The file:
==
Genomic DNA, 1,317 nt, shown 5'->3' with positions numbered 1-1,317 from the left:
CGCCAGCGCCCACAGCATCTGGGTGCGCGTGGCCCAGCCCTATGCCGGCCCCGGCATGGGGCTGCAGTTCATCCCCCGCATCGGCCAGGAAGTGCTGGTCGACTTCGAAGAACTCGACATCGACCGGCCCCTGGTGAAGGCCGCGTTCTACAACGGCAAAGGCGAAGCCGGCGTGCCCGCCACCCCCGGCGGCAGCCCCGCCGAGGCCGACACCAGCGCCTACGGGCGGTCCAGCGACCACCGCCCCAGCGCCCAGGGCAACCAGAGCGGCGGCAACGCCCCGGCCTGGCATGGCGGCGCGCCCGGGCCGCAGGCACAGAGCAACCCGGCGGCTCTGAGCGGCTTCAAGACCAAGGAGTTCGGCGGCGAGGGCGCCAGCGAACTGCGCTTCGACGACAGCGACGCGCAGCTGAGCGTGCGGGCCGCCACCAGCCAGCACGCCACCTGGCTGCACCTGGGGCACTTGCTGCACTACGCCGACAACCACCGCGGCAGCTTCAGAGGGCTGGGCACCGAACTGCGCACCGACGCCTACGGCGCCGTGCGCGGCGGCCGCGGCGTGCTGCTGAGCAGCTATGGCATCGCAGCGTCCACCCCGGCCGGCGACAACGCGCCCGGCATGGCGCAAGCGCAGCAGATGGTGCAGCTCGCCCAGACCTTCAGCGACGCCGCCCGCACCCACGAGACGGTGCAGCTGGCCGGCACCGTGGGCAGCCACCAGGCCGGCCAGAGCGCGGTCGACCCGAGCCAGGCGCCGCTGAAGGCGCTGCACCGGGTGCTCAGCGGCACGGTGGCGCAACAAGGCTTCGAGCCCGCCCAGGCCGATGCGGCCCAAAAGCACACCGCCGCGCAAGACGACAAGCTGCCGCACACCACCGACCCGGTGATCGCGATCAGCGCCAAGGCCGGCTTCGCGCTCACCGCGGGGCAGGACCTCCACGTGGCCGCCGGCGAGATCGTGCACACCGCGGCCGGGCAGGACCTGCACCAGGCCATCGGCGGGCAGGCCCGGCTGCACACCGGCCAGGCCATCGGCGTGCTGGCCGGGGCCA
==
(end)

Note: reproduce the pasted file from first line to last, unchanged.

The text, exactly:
Genomic DNA, 1,317 nt, shown 5'->3' with positions numbered 1-1,317 from the left:
CGCCAGCGCCCACAGCATCTGGGTGCGCGTGGCCCAGCCCTATGCCGGCCCCGGCATGGGGCTGCAGTTCATCCCCCGCATCGGCCAGGAAGTGCTGGTCGACTTCGAAGAACTCGACATCGACCGGCCCCTGGTGAAGGCCGCGTTCTACAACGGCAAAGGCGAAGCCGGCGTGCCCGCCACCCCCGGCGGCAGCCCCGCCGAGGCCGACACCAGCGCCTACGGGCGGTCCAGCGACCACCGCCCCAGCGCCCAGGGCAACCAGAGCGGCGGCAACGCCCCGGCCTGGCATGGCGGCGCGCCCGGGCCGCAGGCACAGAGCAACCCGGCGGCTCTGAGCGGCTTCAAGACCAAGGAGTTCGGCGGCGAGGGCGCCAGCGAACTGCGCTTCGACGACAGCGACGCGCAGCTGAGCGTGCGGGCCGCCACCAGCCAGCACGCCACCTGGCTGCACCTGGGGCACTTGCTGCACTACGCCGACAACCACCGCGGCAGCTTCAGAGGGCTGGGCACCGAACTGCGCACCGACGCCTACGGCGCCGTGCGCGGCGGCCGCGGCGTGCTGCTGAGCAGCTATGGCATCGCAGCGTCCACCCCGGCCGGCGACAACGCGCCCGGCATGGCGCAAGCGCAGCAGATGGTGCAGCTCGCCCAGACCTTCAGCGACGCCGCCCGCACCCACGAGACGGTGCAGCTGGCCGGCACCGTGGGCAGCCACCAGGCCGGCCAGAGCGCGGTCGACCCGAGCCAGGCGCCGCTGAAGGCGCTGCACCGGGTGCTCAGCGGCACGGTGGCGCAACAAGGCTTCGAGCCCGCCCAGGCCGATGCGGCCCAAAAGCACACCGCCGCGCAAGACGACAAGCTGCCGCACACCACCGACCCGGTGATCGCGATCAGCGCCAAGGCCGGCTTCGCGCTCACCGCGGGGCAGGACCTCCACGTGGCCGCCGGCGAGATCGTGCACACCGCGGCCGGGCAGGACCTGCACCAGGCCATCGGCGGGCAGGCCCGGCTGCACACCGGCCAGGCCATCGGCGTGCTGGCCGGGGCCA